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Little Trouble in Big Congo?: Searching for meaning behind U.S. responses to the DRC elections

In David Meyer on December 18, 2011 at 8:53 pm

As news outlets constantly remind us of the “tense” and “explosive” situation on the ground in the Democratic Republic of the Congo (DRC) following the contested Presidential poll of November 28 (and a few days after…and allegedly before), critics have appeared, not just of the clearly deficient election process itself, but also of the international response to the flawed results. In Foreign Policy magazine, Mvemba Phezo Dizolele, a visiting scholar at Stanford and a member of the Carter Center observation mission in the country, decries what he sees as a lack of Western response to the manipulated election. But what explains this muted and rather tepid response by the Obama administration, which recently stood up for the democratic process in Russia, upsetting Vladimir Putin and calling into question the longevity of the “reset” strategy. In fact, the nature of the U.S. response should not be surprising, and reflects several key factors, both in the corridors of power in Washington and in the situation on the ground in the DRC.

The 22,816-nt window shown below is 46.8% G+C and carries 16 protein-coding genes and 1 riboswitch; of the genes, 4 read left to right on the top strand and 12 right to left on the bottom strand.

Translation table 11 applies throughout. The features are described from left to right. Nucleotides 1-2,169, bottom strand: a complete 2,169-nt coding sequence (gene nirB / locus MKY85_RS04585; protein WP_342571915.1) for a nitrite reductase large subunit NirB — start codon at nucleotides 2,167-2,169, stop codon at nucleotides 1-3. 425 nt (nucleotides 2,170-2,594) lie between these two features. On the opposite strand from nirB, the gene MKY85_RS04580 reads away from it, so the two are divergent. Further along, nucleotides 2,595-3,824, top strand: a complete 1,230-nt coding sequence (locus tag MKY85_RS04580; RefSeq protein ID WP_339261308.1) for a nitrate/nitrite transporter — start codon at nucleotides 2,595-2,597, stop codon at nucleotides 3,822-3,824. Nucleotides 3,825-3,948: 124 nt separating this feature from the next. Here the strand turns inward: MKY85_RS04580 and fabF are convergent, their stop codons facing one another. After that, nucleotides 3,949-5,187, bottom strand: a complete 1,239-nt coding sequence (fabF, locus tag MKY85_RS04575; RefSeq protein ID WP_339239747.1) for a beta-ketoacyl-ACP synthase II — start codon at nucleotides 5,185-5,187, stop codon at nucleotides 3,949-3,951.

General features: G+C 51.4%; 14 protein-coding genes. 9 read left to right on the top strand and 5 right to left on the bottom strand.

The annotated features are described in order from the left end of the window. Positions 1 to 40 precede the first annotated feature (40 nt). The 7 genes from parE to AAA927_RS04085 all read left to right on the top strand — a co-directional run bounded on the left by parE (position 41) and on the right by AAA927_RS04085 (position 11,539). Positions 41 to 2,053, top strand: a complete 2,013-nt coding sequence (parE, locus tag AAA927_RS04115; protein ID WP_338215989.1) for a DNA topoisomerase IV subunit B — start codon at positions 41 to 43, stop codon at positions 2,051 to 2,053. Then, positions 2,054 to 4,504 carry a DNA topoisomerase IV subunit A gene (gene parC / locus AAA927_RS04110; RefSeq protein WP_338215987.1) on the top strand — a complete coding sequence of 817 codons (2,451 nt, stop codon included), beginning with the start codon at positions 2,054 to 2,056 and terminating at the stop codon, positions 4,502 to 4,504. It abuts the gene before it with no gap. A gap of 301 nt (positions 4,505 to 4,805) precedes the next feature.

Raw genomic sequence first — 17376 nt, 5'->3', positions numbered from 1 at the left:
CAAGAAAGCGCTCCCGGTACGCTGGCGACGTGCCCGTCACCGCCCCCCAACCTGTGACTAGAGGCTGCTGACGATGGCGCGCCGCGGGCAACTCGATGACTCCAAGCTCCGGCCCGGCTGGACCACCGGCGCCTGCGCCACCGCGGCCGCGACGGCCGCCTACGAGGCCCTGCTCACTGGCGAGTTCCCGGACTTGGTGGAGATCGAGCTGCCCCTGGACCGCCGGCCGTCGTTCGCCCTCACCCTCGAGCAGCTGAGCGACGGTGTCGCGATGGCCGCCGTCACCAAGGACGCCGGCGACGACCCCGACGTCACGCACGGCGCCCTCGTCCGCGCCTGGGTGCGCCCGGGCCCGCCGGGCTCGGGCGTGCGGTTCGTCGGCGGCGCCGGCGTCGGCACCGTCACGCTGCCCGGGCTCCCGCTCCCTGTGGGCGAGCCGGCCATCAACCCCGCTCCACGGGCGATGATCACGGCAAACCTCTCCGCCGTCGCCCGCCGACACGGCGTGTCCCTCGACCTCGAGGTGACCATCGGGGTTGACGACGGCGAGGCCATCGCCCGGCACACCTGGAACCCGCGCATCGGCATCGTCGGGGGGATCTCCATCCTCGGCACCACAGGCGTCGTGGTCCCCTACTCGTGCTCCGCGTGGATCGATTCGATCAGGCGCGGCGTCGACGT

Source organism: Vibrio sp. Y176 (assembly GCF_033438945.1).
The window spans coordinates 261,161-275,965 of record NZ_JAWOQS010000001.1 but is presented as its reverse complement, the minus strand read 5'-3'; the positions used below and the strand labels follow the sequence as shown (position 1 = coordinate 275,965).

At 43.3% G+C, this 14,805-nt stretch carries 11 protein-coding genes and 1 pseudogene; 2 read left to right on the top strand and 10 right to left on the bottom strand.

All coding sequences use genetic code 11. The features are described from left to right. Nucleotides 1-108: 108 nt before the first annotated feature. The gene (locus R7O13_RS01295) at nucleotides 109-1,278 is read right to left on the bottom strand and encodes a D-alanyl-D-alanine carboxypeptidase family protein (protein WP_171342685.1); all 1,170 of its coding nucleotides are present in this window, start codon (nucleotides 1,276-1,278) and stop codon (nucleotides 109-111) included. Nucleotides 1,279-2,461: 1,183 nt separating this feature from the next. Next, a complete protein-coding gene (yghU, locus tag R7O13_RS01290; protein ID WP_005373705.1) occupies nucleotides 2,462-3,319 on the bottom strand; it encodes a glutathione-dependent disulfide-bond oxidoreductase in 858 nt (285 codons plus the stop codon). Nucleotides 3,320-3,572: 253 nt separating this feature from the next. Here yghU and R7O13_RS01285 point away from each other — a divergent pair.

In a Winter 2009 article for African Affairs, Nicolas Van De Waal argued that U.S. State Department institutional capacity in sub-Saharan Africa was declining and, while hopeful for the future, struck a tone of skepticism towards the Obama administration turning this situation around. Despite the fact that the U.S. government (USG) deployed election observers in every DRC region, under the auspices of the Carter Center mission, it is likely that travel inside the country by U.S. Embassy staff is extremely limited outside of Kinshasa, especially in the East of the country, where numerous rebel groups still operate in low-level insurgency. Security considerations and travel restrictions thus prevent an extension of diplomatic presence throughout the country, which is so vast it could host an economic-focused consulate in the East if the region was more secure.